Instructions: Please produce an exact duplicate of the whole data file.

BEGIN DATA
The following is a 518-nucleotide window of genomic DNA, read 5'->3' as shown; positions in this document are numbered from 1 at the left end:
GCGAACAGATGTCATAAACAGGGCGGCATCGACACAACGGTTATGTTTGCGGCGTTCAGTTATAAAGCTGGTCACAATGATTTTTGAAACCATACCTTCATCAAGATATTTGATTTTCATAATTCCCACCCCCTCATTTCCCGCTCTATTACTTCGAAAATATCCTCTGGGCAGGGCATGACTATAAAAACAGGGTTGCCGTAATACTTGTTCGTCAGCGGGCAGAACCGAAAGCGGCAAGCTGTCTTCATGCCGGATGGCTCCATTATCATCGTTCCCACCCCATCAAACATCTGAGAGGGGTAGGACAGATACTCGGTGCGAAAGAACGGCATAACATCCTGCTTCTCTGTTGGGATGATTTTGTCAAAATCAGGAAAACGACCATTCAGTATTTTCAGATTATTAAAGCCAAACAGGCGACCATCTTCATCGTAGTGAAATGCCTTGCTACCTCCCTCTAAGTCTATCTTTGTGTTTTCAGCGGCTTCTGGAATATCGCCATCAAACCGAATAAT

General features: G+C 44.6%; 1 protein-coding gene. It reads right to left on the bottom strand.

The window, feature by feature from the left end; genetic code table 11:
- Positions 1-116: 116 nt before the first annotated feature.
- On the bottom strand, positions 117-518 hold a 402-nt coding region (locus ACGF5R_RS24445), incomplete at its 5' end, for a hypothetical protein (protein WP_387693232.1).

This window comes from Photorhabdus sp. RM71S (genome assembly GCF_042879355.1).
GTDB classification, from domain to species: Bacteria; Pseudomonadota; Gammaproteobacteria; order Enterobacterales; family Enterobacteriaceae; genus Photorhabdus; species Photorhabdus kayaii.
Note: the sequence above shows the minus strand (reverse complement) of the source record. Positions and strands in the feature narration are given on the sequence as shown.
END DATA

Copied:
The following is a 518-nucleotide window of genomic DNA, read 5'->3' as shown; positions in this document are numbered from 1 at the left end:
GCGAACAGATGTCATAAACAGGGCGGCATCGACACAACGGTTATGTTTGCGGCGTTCAGTTATAAAGCTGGTCACAATGATTTTTGAAACCATACCTTCATCAAGATATTTGATTTTCATAATTCCCACCCCCTCATTTCCCGCTCTATTACTTCGAAAATATCCTCTGGGCAGGGCATGACTATAAAAACAGGGTTGCCGTAATACTTGTTCGTCAGCGGGCAGAACCGAAAGCGGCAAGCTGTCTTCATGCCGGATGGCTCCATTATCATCGTTCCCACCCCATCAAACATCTGAGAGGGGTAGGACAGATACTCGGTGCGAAAGAACGGCATAACATCCTGCTTCTCTGTTGGGATGATTTTGTCAAAATCAGGAAAACGACCATTCAGTATTTTCAGATTATTAAAGCCAAACAGGCGACCATCTTCATCGTAGTGAAATGCCTTGCTACCTCCCTCTAAGTCTATCTTTGTGTTTTCAGCGGCTTCTGGAATATCGCCATCAAACCGAATAAT

General features: G+C 44.6%; 1 protein-coding gene. It reads right to left on the bottom strand.

The window, feature by feature from the left end; genetic code table 11:
- Positions 1-116: 116 nt before the first annotated feature.
- On the bottom strand, positions 117-518 hold a 402-nt coding region (locus ACGF5R_RS24445), incomplete at its 5' end, for a hypothetical protein (protein WP_387693232.1).

This window comes from Photorhabdus sp. RM71S (genome assembly GCF_042879355.1).
GTDB classification, from domain to species: Bacteria; Pseudomonadota; Gammaproteobacteria; order Enterobacterales; family Enterobacteriaceae; genus Photorhabdus; species Photorhabdus kayaii.
Note: the sequence above shows the minus strand (reverse complement) of the source record. Positions and strands in the feature narration are given on the sequence as shown.